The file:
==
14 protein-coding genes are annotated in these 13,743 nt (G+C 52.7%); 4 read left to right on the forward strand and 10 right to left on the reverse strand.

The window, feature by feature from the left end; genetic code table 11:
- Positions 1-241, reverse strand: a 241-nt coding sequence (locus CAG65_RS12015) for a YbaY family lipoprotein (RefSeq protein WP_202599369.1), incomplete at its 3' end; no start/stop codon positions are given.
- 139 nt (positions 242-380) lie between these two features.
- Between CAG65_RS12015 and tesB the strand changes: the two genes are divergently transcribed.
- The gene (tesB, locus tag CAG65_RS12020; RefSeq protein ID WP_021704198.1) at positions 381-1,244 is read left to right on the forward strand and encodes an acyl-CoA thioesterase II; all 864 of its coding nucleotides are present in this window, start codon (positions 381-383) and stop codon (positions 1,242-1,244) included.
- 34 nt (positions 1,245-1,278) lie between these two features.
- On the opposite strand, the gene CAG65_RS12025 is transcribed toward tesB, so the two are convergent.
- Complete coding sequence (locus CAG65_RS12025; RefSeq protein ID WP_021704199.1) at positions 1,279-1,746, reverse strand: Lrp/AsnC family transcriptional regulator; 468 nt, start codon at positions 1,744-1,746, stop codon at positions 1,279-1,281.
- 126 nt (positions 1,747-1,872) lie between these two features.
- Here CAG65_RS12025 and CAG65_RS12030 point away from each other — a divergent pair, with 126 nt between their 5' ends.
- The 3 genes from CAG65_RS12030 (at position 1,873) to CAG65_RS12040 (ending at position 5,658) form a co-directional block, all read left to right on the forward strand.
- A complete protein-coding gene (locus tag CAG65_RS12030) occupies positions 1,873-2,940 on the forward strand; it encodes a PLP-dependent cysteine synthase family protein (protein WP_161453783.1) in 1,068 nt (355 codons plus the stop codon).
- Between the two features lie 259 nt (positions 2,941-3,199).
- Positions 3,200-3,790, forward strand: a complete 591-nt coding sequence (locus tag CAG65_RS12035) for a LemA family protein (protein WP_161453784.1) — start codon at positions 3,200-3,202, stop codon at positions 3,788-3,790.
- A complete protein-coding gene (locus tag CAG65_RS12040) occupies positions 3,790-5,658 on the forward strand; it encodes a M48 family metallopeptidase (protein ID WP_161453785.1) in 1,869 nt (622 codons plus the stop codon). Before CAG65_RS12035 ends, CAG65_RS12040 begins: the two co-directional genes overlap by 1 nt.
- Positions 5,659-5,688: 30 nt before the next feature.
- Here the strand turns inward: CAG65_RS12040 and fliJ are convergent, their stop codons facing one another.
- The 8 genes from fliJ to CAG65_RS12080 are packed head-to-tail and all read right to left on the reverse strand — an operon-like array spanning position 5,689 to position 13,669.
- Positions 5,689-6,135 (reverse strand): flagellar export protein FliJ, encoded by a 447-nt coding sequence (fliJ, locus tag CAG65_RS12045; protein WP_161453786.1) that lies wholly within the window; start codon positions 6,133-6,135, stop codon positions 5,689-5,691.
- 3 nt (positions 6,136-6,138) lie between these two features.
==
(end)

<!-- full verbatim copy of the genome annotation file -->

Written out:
14 protein-coding genes are annotated in these 13,743 nt (G+C 52.7%); 4 read left to right on the forward strand and 10 right to left on the reverse strand.

The window, feature by feature from the left end; genetic code table 11:
- Positions 1-241, reverse strand: a 241-nt coding sequence (locus CAG65_RS12015) for a YbaY family lipoprotein (RefSeq protein WP_202599369.1), incomplete at its 3' end; no start/stop codon positions are given.
- 139 nt (positions 242-380) lie between these two features.
- Between CAG65_RS12015 and tesB the strand changes: the two genes are divergently transcribed.
- The gene (tesB, locus tag CAG65_RS12020; RefSeq protein ID WP_021704198.1) at positions 381-1,244 is read left to right on the forward strand and encodes an acyl-CoA thioesterase II; all 864 of its coding nucleotides are present in this window, start codon (positions 381-383) and stop codon (positions 1,242-1,244) included.
- 34 nt (positions 1,245-1,278) lie between these two features.
- On the opposite strand, the gene CAG65_RS12025 is transcribed toward tesB, so the two are convergent.
- Complete coding sequence (locus CAG65_RS12025; RefSeq protein ID WP_021704199.1) at positions 1,279-1,746, reverse strand: Lrp/AsnC family transcriptional regulator; 468 nt, start codon at positions 1,744-1,746, stop codon at positions 1,279-1,281.
- 126 nt (positions 1,747-1,872) lie between these two features.
- Here CAG65_RS12025 and CAG65_RS12030 point away from each other — a divergent pair, with 126 nt between their 5' ends.
- The 3 genes from CAG65_RS12030 (at position 1,873) to CAG65_RS12040 (ending at position 5,658) form a co-directional block, all read left to right on the forward strand.
- A complete protein-coding gene (locus tag CAG65_RS12030) occupies positions 1,873-2,940 on the forward strand; it encodes a PLP-dependent cysteine synthase family protein (protein WP_161453783.1) in 1,068 nt (355 codons plus the stop codon).
- Between the two features lie 259 nt (positions 2,941-3,199).
- Positions 3,200-3,790, forward strand: a complete 591-nt coding sequence (locus tag CAG65_RS12035) for a LemA family protein (protein WP_161453784.1) — start codon at positions 3,200-3,202, stop codon at positions 3,788-3,790.
- A complete protein-coding gene (locus tag CAG65_RS12040) occupies positions 3,790-5,658 on the forward strand; it encodes a M48 family metallopeptidase (protein ID WP_161453785.1) in 1,869 nt (622 codons plus the stop codon). Before CAG65_RS12035 ends, CAG65_RS12040 begins: the two co-directional genes overlap by 1 nt.
- Positions 5,659-5,688: 30 nt before the next feature.
- Here the strand turns inward: CAG65_RS12040 and fliJ are convergent, their stop codons facing one another.
- The 8 genes from fliJ to CAG65_RS12080 are packed head-to-tail and all read right to left on the reverse strand — an operon-like array spanning position 5,689 to position 13,669.
- Positions 5,689-6,135 (reverse strand): flagellar export protein FliJ, encoded by a 447-nt coding sequence (fliJ, locus tag CAG65_RS12045; protein WP_161453786.1) that lies wholly within the window; start codon positions 6,133-6,135, stop codon positions 5,689-5,691.
- 3 nt (positions 6,136-6,138) lie between these two features.